Rev. John O'Hanlon, Lives of the Irish Saints, Volume III, (Dublin n.d.), 842.

This parish, which is situated in the barony of Owney and Arra, in the south-west comer of north Tipperary, is bounded on the north by the Shannon and the parish of Templeichally; south by the parish of Kilvellane; east by the parishes of Kilmastulla, Killoscully, and Kilnerath; and west by the county Limerick. It takes its name from cille= 'cell' or 'church,' and Commaneth, the name of the patron saint…

O'Donovan, in the course of one short letter, speaks of the patron saint of this parish as Cuimin fodha, Cumenad, and Cumenod, while in the Ordnance Survey the name takes the form of Cuminad. With all these variants before us, we must now consider what is most likely to have been the real name of the saint whose memory is still venerated in the district. In the letter indicated above— an Ordnance Survey letter— dated at Nenagh, 13th October, 1840, now in the Manuscript Room, Royal Irish Academy, O'Donovan names Cuimin fodha as the patron saint of Kilcomenty, adding, “The 18th March is still kept holy in the parish, in honor, as it is believed, of St. Comenad, but the 12th is his day, according to the Irish Calendars." As a matter of fact, 12th November is St. Cuimin fodha' s day, and the word “November" has been accidentally omitted in the original letter. O'Donovan thinks it probable that the parish was “transferred to some continental saint," as, he alleges, was frequently the case in different parts of Ireland. This seems straining a point overmuch, as 18th March has been observed from time immemorial in the parish. One wonders why, in two of his references, O'Donovan makes the name end in ad and od, unless it were to retain some abbreviation of fodha. The country people invariably speak of the patron as St. Cummenat; and so much is known concerning St. Cuimin fodha, and his history, that very little consideration will show how unlikely it is that he was ever connected with Kilcomenty. The holy person, who, in addition to a cell, had a "bed” and well at the latter place, was probably a recluse or anchorite. St. Cuimin was Bishop and Abbot of Clonfert, a man of distinguished learning, and one who led a busy, active life, crowds of students being attracted to his famous school at Clonfert, He was the writer of the celebrated letter to the Abbot of Iona, on the Paschal controversy, which about the year A.D. 630 had reached its culminating point in dividing Christendom on the question of the correct computation of Easter. With a view to a proper study of this subject, he is recorded to have gone into strict retirement for a year, and to have chosen "Disert Chuimin in regione Roscreensi " for his retreat. This place is near Roscrea, and the parish is called Kilcommin. Had St. Cuimin had any connexion with what is now known as Kilcomenty — an ideally lonely and isolated spot — he would naturally have resorted thither; but it seems clear that the cell, bed, and well were appropriated by quite another, one whom Canon O'Hanlon is compelled to speak of as “this almost unknown saint."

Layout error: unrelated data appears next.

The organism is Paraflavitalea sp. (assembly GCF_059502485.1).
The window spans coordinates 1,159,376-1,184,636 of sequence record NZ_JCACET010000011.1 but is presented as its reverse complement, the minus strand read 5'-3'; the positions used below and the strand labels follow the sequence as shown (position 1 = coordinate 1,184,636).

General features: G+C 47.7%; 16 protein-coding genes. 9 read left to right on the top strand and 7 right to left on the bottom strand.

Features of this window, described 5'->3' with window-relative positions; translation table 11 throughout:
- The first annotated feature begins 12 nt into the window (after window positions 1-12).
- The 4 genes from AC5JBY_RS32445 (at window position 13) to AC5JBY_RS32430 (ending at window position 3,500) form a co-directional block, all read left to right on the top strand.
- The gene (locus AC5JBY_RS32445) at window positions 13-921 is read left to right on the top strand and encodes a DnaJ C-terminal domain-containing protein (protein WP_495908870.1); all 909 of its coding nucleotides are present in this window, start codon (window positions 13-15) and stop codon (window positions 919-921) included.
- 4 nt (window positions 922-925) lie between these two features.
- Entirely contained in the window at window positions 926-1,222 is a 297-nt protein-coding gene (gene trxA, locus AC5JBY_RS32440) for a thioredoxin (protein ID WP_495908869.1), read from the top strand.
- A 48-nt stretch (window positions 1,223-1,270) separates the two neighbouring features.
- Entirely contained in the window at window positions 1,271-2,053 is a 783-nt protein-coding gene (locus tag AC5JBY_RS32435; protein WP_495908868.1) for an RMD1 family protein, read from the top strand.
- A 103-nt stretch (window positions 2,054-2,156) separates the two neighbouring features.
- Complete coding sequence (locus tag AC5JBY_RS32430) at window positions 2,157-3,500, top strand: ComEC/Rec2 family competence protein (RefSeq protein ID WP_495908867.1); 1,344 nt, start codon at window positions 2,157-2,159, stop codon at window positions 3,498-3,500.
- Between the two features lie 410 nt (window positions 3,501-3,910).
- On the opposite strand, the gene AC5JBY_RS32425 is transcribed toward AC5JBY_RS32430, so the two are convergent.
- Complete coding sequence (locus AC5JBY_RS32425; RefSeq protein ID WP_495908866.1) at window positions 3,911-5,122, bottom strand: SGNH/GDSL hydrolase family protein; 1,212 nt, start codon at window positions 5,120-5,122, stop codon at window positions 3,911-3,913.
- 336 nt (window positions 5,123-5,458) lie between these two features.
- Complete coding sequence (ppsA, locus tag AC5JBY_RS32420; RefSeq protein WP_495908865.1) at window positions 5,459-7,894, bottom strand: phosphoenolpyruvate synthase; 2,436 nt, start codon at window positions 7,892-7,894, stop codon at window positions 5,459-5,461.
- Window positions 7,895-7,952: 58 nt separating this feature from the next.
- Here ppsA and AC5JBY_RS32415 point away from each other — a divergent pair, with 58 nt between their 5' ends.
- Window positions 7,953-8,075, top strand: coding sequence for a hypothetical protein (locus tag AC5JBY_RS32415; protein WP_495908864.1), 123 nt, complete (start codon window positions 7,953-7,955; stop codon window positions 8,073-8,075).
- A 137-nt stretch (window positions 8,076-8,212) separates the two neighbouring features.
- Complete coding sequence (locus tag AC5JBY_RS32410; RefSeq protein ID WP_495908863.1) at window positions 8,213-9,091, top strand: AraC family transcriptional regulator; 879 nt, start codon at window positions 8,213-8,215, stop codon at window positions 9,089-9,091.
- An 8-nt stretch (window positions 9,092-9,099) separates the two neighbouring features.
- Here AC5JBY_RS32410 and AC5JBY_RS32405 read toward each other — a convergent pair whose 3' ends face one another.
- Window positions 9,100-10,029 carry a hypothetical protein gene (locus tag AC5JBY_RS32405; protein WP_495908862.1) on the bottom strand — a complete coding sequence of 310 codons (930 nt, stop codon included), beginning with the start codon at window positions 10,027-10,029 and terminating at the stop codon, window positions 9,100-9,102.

An additional and very strong reason for differing from O'Donovan is to be found in the fact that the Martyrology of Donegal, under the date of 18th March, commemorates a saint named Coman, son of Ernan. This saint was a bishop, and came of the race of Conall Gulban, son of Niall. Were he the true patron of Kilcomenty, however, one is at a loss to account for the parish name appearing in any other form than that of Kilcoman.

It seems more likely that the form of the word ‘Kilcomenty' indicates a female saint. The termination nat or net was anciently used as a diminutive in women's names, e.g. Killasnet and Kilbegnet. The former represents a saint named Osnat, which signifies little fawn (os = ‘a fawn'); the latter place was so called from St. Becnat (bec = ‘small: extremely little body'). Dr. Joyce gives some other instances; and analogy justifies us in supposing that our saint may have been ‘little Comma.' The Martyrology of Donegal mentions two saints named Comnat; but neither is commemorated on 18th March. St. Commaneth is not noted in the hagiologies.

St. Senan's mother is found to be named Cumaina and also Comgella; and Cum in the former is the same as Com in the latter. The Calendar of Aengus does not mention Comgella as a saint; but Coma, daughter of Comgall, appears on 22nd January, while Comgella is made to be daughter of Ernach. Coman, who is mentioned by O'Hanlon on 18th March, is said to be son of Eman; the accounts of him are rather complicated, but we cannot fail to be struck by the coincidence of this Coman being son of Ernan, while Comgella' s father was Ernach.

Some confusion appears to have occurred; but on a review of the apparently contradictory evidence, the truth seems to be that, while in some places a saint named Coman was revered on 18th March, a female saint Comanait was commemorated on the same day in the parish of Kilcomenty. Comanait is the ancient form of Commaneth, and the genitive of Comanait is Comnata; Kilcomenty in Irish, then, is Cill-Comnata....